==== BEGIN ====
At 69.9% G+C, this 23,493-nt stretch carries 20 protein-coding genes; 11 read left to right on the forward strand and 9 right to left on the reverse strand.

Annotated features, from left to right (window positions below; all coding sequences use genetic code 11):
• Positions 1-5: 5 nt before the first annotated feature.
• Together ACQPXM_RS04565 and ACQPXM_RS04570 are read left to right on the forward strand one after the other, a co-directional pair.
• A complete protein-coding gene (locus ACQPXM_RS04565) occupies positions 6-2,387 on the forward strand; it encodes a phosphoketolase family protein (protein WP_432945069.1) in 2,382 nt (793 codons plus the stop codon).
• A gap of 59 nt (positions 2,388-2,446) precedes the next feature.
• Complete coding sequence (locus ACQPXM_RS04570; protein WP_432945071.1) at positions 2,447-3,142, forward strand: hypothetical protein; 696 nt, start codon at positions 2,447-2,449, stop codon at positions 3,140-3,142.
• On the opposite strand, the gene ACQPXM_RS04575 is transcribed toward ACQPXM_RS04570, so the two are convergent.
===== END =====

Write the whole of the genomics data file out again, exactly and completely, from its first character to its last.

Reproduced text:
At 69.9% G+C, this 23,493-nt stretch carries 20 protein-coding genes; 11 read left to right on the forward strand and 9 right to left on the reverse strand.

Annotated features, from left to right (window positions below; all coding sequences use genetic code 11):
• Positions 1-5: 5 nt before the first annotated feature.
• Together ACQPXM_RS04565 and ACQPXM_RS04570 are read left to right on the forward strand one after the other, a co-directional pair.
• A complete protein-coding gene (locus ACQPXM_RS04565) occupies positions 6-2,387 on the forward strand; it encodes a phosphoketolase family protein (protein WP_432945069.1) in 2,382 nt (793 codons plus the stop codon).
• A gap of 59 nt (positions 2,388-2,446) precedes the next feature.
• Complete coding sequence (locus ACQPXM_RS04570; protein WP_432945071.1) at positions 2,447-3,142, forward strand: hypothetical protein; 696 nt, start codon at positions 2,447-2,449, stop codon at positions 3,140-3,142.
• On the opposite strand, the gene ACQPXM_RS04575 is transcribed toward ACQPXM_RS04570, so the two are convergent.